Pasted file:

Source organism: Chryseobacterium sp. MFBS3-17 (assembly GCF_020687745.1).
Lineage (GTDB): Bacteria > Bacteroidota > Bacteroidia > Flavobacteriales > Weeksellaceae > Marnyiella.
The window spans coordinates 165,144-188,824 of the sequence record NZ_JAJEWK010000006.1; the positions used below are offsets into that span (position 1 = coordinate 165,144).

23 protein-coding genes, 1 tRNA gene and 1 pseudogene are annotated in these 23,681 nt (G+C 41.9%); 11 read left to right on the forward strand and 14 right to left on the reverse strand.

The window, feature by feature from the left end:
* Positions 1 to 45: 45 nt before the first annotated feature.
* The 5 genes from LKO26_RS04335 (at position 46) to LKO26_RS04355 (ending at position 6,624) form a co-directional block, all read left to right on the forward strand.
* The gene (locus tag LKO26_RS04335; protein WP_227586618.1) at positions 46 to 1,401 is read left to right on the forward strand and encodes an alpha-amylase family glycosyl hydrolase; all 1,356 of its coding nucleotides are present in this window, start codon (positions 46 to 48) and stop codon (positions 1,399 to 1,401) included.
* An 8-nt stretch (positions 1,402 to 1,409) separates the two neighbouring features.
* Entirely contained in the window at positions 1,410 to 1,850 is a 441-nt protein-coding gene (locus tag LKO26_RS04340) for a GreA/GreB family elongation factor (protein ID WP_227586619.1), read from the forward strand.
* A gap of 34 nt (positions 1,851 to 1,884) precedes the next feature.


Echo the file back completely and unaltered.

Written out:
Source organism: Chryseobacterium sp. MFBS3-17 (assembly GCF_020687745.1).
Lineage (GTDB): Bacteria > Bacteroidota > Bacteroidia > Flavobacteriales > Weeksellaceae > Marnyiella.
The window spans coordinates 165,144-188,824 of the sequence record NZ_JAJEWK010000006.1; the positions used below are offsets into that span (position 1 = coordinate 165,144).

23 protein-coding genes, 1 tRNA gene and 1 pseudogene are annotated in these 23,681 nt (G+C 41.9%); 11 read left to right on the forward strand and 14 right to left on the reverse strand.

The window, feature by feature from the left end:
* Positions 1 to 45: 45 nt before the first annotated feature.
* The 5 genes from LKO26_RS04335 (at position 46) to LKO26_RS04355 (ending at position 6,624) form a co-directional block, all read left to right on the forward strand.
* The gene (locus tag LKO26_RS04335; protein WP_227586618.1) at positions 46 to 1,401 is read left to right on the forward strand and encodes an alpha-amylase family glycosyl hydrolase; all 1,356 of its coding nucleotides are present in this window, start codon (positions 46 to 48) and stop codon (positions 1,399 to 1,401) included.
* An 8-nt stretch (positions 1,402 to 1,409) separates the two neighbouring features.
* Entirely contained in the window at positions 1,410 to 1,850 is a 441-nt protein-coding gene (locus tag LKO26_RS04340) for a GreA/GreB family elongation factor (protein ID WP_227586619.1), read from the forward strand.
* A gap of 34 nt (positions 1,851 to 1,884) precedes the next feature.